NASHVILLE, Tenn. (WTVF) — The state official in charge of keeping an eye on how your money is spent is sounding the alarm about potential trouble ahead with a flood of stimulus money heading to Tennessee.
It comes as an exclusive NewsChannel 5 investigation examines how money meant for COVID relief has already been spent.
"It's just a ton of money -- so much money that the legislature this past session had to change the law to allow banks more time to be able to deposit the money," said Comptroller Jason Mumpower, who oversees the teams of auditors who track state and local government spending.
"I mean there's so much money, it's too much for the banks."
Estimates have varied over how much Tennessee will receive under the American Rescue Plan.
Tennessee, by one estimate, is scheduled to get more than $3.7 billion in state aid in the next round of stimulus funding. Local governments are set to get $2.5 billion -- for a total of $6.2 billion.
What keeps Mumpower up at night?
"It is that some community accidentally spends money in a way that is against the rules and then has to use local money to return it with," the comptroller told NewsChannel 5 Investigates.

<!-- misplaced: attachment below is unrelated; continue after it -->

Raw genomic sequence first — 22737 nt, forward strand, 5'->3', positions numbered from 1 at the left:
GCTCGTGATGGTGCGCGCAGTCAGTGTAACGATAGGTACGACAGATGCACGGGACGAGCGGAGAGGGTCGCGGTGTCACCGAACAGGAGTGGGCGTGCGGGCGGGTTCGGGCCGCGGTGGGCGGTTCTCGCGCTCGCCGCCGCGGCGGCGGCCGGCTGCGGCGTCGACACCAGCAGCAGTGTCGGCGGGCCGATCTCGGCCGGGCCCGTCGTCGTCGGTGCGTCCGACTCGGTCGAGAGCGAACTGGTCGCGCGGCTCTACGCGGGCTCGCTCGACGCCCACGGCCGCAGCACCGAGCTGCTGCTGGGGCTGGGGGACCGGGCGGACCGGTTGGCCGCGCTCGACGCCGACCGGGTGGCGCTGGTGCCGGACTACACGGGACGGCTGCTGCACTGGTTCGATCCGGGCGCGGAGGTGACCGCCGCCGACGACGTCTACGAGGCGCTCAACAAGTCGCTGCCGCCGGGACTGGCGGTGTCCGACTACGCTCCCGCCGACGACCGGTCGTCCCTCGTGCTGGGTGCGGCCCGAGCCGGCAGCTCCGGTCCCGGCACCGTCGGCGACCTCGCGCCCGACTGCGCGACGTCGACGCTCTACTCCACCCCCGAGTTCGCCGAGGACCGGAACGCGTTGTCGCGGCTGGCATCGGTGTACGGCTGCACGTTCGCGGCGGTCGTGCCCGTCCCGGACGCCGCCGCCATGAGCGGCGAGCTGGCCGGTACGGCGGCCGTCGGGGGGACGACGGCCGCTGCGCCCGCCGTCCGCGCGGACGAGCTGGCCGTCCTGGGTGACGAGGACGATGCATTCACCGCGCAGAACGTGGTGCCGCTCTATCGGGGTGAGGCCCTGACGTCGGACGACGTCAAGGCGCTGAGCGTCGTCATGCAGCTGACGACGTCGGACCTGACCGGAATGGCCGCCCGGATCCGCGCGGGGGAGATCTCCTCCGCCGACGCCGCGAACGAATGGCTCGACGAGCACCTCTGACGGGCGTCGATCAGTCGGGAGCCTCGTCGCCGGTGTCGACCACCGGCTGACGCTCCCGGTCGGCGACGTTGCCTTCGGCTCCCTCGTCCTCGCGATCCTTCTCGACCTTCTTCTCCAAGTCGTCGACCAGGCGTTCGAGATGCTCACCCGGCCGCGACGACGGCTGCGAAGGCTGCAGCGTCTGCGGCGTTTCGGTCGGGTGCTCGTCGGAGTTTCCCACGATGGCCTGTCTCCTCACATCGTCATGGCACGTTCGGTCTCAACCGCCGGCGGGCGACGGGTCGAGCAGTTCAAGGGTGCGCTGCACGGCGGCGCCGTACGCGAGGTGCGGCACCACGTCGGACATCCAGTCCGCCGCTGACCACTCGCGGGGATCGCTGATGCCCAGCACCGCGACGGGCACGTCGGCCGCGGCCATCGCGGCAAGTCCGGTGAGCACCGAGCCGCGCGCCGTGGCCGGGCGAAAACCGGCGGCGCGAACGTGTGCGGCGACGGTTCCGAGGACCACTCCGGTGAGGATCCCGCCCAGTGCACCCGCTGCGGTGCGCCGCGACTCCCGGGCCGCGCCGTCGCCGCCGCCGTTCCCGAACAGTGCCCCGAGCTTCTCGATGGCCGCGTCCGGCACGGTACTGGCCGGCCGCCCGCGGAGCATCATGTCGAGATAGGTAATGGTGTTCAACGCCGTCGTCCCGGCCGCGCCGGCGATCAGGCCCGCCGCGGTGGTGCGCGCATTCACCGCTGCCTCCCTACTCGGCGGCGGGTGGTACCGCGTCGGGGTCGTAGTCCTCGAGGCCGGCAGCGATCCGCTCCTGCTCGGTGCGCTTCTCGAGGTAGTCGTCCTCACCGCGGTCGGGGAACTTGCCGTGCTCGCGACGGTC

"We are trying to help make sure that communities don't purposely get in trouble, but I worry about those communities that accidentally get in trouble."
Mumpower's office is working with local governments to make sure that they closely follow the guidelines for use of the money and that they keep it separate from other tax dollars.
NewsChannel 5 Investigates asked, "Do you worry about fraud?"
"I don't worry about fraud because I know fraud's going to occur," Mumpower responded.
"But what I want to do is make sure that we are there in the audit process to do our best to find the fraud… to show people that, if they steal money in Tennessee, somebody is going to be looking over your shoulder, somebody is going to be looking for accountability."